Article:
I semi-recently celebrated my birthday, and at this time both my mother and I received the gift of a trip to the movies with my aunt (her sister-in-law). She suggested the movie Renoir and it’s been drilled into me that you don’t complain about gifts so I essentially smiled and pretended it was as awesome a gift as the ones that actually took my personality into account at all. I’m nice that way. I privately ranted to my fiancé that I find such gifting rude, but I was going to be a good sport about it all.
The movie, for those unfamiliar, is supposed to follow the later days of the painter Renoir and his son who went on to become the filmmaker Renoir. I’m passingly familiar with the former, not really at all with the latter. Specifically, the movie was supposed to deal with their experiences as a new model comes into Renoir Sr.’s life. In itself, this premise isn’t flawed, and could probably have made a very decent movie. Unfortunately, it didn’t.
This coming Sunday, the world will lose one of the most wonderful things most of it never knew it had. The popularity of Lewis Carrol alone should give a hint as to how fond we as a species are of whimsy, and the sounds zoo visitors make when seeing this year’s crop of baby animals should tip us off as to how prone our heartstrings are to being tugged by anything cute. So why is it that an awesome product that combines the two, and adds the friendliest and most helpful community I’ve ever had the pleasure of meeting in a multiplayer game along with some wonderfully quirky (and sometimes hilariously inappropriate) humor to sweeten the deal, is meeting a tragic, untimely end?
Glitch is a browser-based massively multiplayer game built around the Flash engine, pushing it way beyond what I would have ever thought possible (and I have dabbled in Flash development). In this game, your avatar is a small humanoid known as a “glitch”, starting out as being newly-imagined by the Giants whose imagination is the fabric, meat, and potatoes of the world you move around in. As you discover more and more of this wondrous world, you gather up imagination, or iMG, which can be used to purchase upgrades for your character, making it able to learn, run, or harvest faster, or even adding some new skills to your repertoire. Everything in this world has a soul and personality: the Bean Trees crack awful, forced tree/bean puns; the Sparkly Rocks are incurably full of themselves; and the Butterflies speak in a sometimes painful mixture of text speak and LOLcat-ese.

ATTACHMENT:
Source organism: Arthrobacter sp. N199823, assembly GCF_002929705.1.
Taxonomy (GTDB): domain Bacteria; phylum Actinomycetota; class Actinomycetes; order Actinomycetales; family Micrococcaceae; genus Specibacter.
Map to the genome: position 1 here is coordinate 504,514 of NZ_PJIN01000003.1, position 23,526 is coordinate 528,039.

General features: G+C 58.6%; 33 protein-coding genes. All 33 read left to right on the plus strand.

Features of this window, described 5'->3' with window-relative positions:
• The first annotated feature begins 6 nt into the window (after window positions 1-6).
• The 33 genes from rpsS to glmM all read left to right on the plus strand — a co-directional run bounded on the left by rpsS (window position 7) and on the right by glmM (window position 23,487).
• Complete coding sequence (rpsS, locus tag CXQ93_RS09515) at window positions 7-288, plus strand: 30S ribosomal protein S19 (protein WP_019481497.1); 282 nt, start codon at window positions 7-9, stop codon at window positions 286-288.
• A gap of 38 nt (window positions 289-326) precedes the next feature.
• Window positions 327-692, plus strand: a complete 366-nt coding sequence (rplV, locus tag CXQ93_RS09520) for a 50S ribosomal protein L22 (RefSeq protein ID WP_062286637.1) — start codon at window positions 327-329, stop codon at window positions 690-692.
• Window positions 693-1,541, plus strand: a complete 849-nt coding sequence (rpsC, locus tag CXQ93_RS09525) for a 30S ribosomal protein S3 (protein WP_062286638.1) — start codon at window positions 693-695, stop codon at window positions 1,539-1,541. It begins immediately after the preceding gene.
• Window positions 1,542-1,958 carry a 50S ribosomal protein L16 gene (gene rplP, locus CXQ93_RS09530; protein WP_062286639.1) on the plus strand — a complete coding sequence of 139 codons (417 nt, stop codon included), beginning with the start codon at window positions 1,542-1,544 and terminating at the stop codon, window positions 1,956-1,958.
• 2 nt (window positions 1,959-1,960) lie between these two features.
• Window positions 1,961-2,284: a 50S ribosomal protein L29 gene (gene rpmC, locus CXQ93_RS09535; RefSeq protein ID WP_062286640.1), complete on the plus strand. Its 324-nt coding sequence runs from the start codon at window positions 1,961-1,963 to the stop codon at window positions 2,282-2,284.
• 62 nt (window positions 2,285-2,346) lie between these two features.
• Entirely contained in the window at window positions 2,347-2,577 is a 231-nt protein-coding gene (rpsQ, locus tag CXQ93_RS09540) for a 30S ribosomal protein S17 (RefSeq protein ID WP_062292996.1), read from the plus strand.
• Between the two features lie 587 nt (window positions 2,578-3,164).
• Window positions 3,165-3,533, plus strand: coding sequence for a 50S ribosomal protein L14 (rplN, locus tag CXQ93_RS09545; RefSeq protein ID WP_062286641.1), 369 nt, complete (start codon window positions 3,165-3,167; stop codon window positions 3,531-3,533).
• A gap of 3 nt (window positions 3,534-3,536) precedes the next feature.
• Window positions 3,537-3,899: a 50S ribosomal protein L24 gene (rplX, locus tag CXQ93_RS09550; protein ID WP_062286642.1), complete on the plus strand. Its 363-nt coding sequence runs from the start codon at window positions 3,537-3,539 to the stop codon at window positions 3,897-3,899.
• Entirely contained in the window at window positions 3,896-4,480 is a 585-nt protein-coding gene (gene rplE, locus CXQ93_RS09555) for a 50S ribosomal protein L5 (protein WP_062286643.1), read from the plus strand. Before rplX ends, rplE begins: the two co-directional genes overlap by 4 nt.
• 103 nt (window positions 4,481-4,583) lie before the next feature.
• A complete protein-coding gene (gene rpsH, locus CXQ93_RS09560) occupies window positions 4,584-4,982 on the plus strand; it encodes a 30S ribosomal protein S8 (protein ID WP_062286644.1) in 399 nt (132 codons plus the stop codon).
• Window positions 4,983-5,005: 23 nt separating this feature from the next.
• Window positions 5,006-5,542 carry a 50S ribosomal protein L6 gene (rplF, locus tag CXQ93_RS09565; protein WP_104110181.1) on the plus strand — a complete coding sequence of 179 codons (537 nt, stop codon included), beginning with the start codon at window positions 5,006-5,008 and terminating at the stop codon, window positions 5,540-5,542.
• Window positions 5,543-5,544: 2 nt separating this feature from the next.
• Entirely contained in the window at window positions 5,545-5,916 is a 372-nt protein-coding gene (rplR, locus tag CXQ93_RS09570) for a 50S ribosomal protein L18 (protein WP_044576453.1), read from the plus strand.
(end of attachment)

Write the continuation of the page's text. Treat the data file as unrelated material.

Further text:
Your guide in this crazy landscape is a talking magic rock, who pokes his nonexistant nose in now and again to give you quests as you learn new skills or reach new levels. Even the Giants are present in the world of their own imagining, speaking to you through their Shrines, granting you boons through player-created Icons placed outside those same players’ in-game homes, or occassionally popping up to announce this or that, be it grand or sad, to the players who happen to be online at the time.
Glitch encompasses so much more than I could ever hope to describe. It is the first MMO I encounter to have a crafting system that doesn’t require me to lock my character in to a small subset of the available crafts, which in itself pretty much makes it everything I ever asked for in a game. It isn’t afraid to not take itself too seriously, with streets named things like “Axis Denyde” (a street which cannot be accessed through ordinary means, but requires the user to teleport in) and upgrades that do nothing more than make one of the machines used for crafting play metal music as it works. It is set apart by bright, crisp graphics, far from the Real Is Brown aestethic of so many recent games, and if you’re still having trouble spotting the items you’re looking for you need only hit the “I” key on your keyboard and all clickable items will be highlighted in blue and equipped with a name tag until you turn off info mode again. The user interface is friendly, never seeming to contain more or less than you need (even if a few specific actions sometimes feel like they could have done with removing a step), and the icons are, like the game graphics, bright and crisp.